4.5 stars Everyone in this book is absolutely terrible, and as a result, this book is a masterpiece in character study and development. It's also a we4.5 stars Everyone in this book is absolutely terrible, and as a result, this book is a masterpiece in character study and development. It's also a well-written, precisely plotted psychological thriller, and deftly sketches one unreliable narrator after another. I guessed the culprit not too far into the book, but that didn't spoil my reading experience at all, particularly because the author drops so many diverting and convincing red herrings into the story.
I think it's also interesting that the central character, Rachel, challenges readers to think about how much we assume about--and pre-judge--other people based on our limited knowledge of them. To feel pity, disgust, frustration, compassion, and so much more for one character is a rare thing.
Hmm. I am very suspicious, being that I LOVE Anne, but this talk of tomato plants and blackberry bushes makes me a teeny bit hopeful. Teeny tiny. We'lHmm. I am very suspicious, being that I LOVE Anne, but this talk of tomato plants and blackberry bushes makes me a teeny bit hopeful. Teeny tiny. We'll see!...more
This story makes a mockery of love, emotional integrity, and mental illness, and it's glamoured by unmagical magical realism, a "sophisticate<.<
This story makes a mockery of love, emotional integrity, and mental illness, and it's glamoured by unmagical magical realism, a "sophisticated" literary style, and a twist upon which everything else hinges. I despise feeling manipulated (much as many of the characters in this book would if they had any sense), especially when the plot and writing are not particularly remarkable, and when the characters and relationships are so incredibly shallow and meaningless.
There's an attempt to interject a point to the story in the end, I suppose, but it's only a footnote to this elaborate, heartless exercise in writing technique.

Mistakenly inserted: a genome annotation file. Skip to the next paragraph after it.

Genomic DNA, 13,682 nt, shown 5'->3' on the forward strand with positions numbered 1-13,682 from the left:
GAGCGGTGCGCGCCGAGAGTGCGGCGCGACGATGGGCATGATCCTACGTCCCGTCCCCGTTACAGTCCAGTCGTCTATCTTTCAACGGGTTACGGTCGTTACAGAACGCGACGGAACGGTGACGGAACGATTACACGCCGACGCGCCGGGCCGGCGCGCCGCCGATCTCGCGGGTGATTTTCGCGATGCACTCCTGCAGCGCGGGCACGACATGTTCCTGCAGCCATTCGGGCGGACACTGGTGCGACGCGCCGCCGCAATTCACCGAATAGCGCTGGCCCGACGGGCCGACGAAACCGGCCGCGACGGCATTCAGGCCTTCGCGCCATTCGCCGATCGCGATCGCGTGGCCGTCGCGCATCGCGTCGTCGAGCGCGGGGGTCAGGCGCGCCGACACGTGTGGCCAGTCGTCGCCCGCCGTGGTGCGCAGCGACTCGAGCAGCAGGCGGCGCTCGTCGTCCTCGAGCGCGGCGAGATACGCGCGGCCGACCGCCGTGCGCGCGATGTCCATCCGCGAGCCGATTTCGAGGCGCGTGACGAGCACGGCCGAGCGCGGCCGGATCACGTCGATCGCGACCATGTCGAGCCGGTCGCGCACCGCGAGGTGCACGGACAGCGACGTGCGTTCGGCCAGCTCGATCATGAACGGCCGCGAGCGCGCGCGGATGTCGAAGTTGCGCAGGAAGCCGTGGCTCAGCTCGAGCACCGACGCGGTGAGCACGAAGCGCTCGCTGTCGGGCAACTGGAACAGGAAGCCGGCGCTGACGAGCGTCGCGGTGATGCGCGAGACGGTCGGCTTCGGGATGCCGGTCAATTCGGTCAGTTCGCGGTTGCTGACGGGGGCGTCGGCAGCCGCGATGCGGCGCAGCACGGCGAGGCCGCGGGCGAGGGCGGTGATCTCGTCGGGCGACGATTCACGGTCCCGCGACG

3.5 stars Because it's Sarah Dessen, this is a very pleasant read. But it's not what I'd consider one of her standouts, since it doesn't have moments3.5 stars Because it's Sarah Dessen, this is a very pleasant read. But it's not what I'd consider one of her standouts, since it doesn't have moments that quietly hit you the way her best books do. Still, Mac and Sydney are cute together--Sarah writes the most wonderful everyday conversations about nothing and boys who manage to be appealing despite not doing anything particularly dramatic--and the brother-sister storyline ended well, even if it didn't quite have the tension or emotional impact that I think was intended.
Additionally, I don't have beef with fictional parents too often, but the hyper-controlling mom storyline here dragged out way too long.
So if you're a die-hard Dessen fan, just know this one's fine to pass the time, but it might not be one of your favorites. And if you're new to Dessen and like quieter contemporary YA that are about friendships and family and ordinary girls growing up (with a nice, healthy bit of swoon thrown in), you might want to start with The Truth About Forever or Just Listen. I fell in love with her after those (and after reading everything she's published except for one book that I'm hoarding for a rainy day), and despite my middling feelings on this one, I'll still happily read anything she writes.
An advance copy was provided by the publisher.
P.S. Food craving warning! This book is gonna make you want to eat piles and piles of pizza and French fries. So be prepared....more
2.5 stars I think fans of WHITE LINES or BROOKLYN, BURNING will appreciate the style. I liked the first half better than the second, though I liked th2.5 stars I think fans of WHITE LINES or BROOKLYN, BURNING will appreciate the style. I liked the first half better than the second, though I liked the atypical ending. But yeah, (view spoiler)[rape is rape (hide spoiler)] regardless of context. ...more